3. The difference is that most safety regulations are in place to prevent one person's negligence from harming other people. Regulations concerning proper waste disposal, maintaining a safe workplace, traffic regulations like stop signs and speed limits, limiting smoking in public areas, et cetera all have to do with negligent actions you can make which can physically harm other people. Only in rare instances, however, does not wearing a seat belt physically harm anyone but yourself. I'm having trouble thinking of many other safety regulations which impinge on your ability to hurt yourself. Even the regulation and illegalization of hard drugs, for example, is justified in the United States not by the fact that it's bad for you, but because of the other illegal activity that sprout up in association with drug use. Unless you can definitively link not wearing a seat belt from a young age leading to a life of crime and disregard for the law later in life, I think that there is no more justification for the government to step in here than there is in the government making it illegal to punch yourself in the face.
  4. Realize that as a 14 year old posting on a forum of mostly high school and college age posters, you will invariably end up sounding and looking immature by comparison, and that's just the way it is. I know as a 14 year old on forums I was annoying as fuck too (still am), but you grow out of that eventually. Making threads like this won't fix it, promising to change won't fix it. Just accept that you just suck now, and nothing but time is going to fix that.
  5. My Grandmother was a diabetic, and while driving home one day on a twisty Vermont mountain road some years ago, she passed out. Her car flew off the road at 60 miles an hour and hit a tree head-on in mid-air. When she left the road her body was thrown into the passenger side seat because she wasn't wearing a seat belt, and when she hit the tree the steering wheel on the drivers side, back in the day before steering wheels collapsed on impact, was shoved backwards with such force that it cut the drivers side seat in half. Had she been wearing her seat belt, she would have been dead. Does this mean not wearing your seat belt is a good idea? No. It's just an anecdote, and anecdotes don't prove much in terms of statistical analysis. The government deserves to collect revenue from fines on stupidity? That makes a lot of sense, especially since one could argue the government only needs money because of past stupidity right now.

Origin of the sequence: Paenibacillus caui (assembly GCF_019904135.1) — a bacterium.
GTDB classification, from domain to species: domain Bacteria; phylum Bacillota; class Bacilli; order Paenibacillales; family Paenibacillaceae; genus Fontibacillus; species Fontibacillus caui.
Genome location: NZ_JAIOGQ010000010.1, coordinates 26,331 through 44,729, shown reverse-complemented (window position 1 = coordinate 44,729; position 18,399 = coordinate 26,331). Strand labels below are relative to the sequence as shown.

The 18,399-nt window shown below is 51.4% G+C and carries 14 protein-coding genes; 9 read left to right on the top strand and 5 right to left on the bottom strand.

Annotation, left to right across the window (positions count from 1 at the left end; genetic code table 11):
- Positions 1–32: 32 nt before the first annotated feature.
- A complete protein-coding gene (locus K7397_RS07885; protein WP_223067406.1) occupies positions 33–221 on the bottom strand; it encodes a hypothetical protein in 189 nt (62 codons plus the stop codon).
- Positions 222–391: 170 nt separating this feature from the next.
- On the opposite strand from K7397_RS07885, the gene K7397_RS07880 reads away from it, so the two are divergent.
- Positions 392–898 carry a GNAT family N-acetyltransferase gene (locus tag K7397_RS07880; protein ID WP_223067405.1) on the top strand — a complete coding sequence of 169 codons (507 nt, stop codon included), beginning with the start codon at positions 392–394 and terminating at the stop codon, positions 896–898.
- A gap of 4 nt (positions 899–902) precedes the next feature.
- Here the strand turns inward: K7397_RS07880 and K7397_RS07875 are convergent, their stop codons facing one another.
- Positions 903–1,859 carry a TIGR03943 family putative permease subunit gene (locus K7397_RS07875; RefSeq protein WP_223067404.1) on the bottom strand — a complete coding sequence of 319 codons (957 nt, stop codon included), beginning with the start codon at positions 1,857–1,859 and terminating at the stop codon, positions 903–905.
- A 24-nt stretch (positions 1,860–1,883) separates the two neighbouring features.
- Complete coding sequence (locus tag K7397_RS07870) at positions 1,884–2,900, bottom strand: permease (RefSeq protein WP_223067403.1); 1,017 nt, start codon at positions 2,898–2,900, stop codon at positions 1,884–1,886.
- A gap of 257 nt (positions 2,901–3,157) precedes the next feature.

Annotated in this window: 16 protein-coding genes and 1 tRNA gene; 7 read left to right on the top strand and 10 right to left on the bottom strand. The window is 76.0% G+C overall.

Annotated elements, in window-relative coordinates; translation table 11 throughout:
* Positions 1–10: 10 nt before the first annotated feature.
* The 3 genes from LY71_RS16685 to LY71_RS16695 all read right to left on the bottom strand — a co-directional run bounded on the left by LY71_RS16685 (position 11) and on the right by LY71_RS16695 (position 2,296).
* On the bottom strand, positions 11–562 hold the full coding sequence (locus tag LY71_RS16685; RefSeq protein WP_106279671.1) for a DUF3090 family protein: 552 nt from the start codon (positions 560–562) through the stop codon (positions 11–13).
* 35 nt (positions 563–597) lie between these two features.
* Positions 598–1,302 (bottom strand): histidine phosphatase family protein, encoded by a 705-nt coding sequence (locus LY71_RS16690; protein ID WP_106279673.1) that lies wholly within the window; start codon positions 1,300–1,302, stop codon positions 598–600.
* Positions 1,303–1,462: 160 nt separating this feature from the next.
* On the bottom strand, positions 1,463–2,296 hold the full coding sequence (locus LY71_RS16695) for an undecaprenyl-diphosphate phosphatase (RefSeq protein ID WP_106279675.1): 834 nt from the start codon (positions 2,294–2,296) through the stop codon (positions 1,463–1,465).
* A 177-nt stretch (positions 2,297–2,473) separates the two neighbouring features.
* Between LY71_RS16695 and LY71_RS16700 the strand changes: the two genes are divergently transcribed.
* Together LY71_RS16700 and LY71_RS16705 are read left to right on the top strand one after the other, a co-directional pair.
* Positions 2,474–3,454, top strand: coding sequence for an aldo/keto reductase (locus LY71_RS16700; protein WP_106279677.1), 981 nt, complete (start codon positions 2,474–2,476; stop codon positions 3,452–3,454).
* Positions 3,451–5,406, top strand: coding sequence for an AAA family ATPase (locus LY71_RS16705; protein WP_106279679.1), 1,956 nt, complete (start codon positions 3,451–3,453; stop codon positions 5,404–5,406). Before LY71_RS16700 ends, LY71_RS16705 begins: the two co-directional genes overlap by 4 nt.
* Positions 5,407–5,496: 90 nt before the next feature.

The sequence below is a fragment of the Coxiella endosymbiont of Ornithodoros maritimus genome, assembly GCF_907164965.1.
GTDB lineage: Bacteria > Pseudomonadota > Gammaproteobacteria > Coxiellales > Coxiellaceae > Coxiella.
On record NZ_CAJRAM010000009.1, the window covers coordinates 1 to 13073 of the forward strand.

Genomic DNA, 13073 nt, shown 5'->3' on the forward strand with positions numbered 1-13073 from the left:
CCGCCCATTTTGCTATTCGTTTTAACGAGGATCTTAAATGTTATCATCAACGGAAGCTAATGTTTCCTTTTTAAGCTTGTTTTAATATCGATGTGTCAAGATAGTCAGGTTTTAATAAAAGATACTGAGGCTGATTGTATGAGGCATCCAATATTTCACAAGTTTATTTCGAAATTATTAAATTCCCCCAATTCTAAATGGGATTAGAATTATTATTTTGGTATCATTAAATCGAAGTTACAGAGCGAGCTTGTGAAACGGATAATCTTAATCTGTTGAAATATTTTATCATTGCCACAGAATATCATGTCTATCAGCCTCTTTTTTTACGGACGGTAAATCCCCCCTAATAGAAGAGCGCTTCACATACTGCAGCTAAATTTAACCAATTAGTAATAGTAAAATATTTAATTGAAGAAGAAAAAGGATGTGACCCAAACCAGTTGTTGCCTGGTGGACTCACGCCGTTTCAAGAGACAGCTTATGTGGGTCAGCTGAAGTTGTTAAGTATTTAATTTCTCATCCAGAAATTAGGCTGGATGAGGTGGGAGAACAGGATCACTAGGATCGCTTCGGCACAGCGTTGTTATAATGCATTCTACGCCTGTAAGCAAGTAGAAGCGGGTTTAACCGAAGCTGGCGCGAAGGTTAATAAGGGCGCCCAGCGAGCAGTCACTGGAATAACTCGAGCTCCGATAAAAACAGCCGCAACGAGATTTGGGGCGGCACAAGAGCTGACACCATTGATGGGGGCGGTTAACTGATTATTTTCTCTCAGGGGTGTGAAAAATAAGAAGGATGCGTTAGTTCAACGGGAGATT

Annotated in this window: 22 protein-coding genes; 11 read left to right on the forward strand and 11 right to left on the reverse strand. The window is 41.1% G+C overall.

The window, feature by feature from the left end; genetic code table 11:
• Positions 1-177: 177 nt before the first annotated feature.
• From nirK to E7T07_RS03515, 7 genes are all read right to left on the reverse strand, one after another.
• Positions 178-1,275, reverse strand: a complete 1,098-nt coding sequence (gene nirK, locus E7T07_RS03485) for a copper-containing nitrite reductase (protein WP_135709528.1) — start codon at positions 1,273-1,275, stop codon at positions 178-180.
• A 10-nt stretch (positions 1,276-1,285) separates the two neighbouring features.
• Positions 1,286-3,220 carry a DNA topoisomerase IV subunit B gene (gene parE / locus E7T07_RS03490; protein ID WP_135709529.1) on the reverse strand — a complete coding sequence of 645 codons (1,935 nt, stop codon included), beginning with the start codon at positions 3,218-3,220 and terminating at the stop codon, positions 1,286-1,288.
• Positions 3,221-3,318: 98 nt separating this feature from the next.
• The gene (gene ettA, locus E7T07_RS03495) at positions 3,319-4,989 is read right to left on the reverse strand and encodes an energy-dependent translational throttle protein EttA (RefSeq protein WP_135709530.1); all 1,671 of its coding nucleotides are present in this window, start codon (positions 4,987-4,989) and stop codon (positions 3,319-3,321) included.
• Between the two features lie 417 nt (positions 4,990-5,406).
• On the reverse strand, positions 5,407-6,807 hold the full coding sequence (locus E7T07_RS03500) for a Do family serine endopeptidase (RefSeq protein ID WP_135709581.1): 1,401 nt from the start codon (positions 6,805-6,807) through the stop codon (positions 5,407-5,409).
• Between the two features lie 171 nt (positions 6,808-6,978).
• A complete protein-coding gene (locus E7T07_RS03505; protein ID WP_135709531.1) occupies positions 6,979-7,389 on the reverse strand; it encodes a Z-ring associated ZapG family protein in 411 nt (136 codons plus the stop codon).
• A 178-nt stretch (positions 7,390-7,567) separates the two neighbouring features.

6. Yeah, it's awful. People who don't wear seatbelts are making a stupid choice for themselves and a selfish choice for their family and loved ones. But that doesn't mean it should be a law.
  7. If your going to actively complain about the big bad government making you wear a seat belt then I think you need a slap, but as far as I'm concerned it's a person's choice not to wear a seat belt, and considering the number of deaths from flying unbuckled bodies is minuscule compared to say, the amount of cellphone related collisions and fatalities, I'd say holding up the safety argument for why this law should happen before many other safe driving laws is a thin argument. Basically, what 'Bus said. I'm just glad that Vermont still lets people ride in the bed of a pickup if all the seats in the cab are filled with buckled passengers.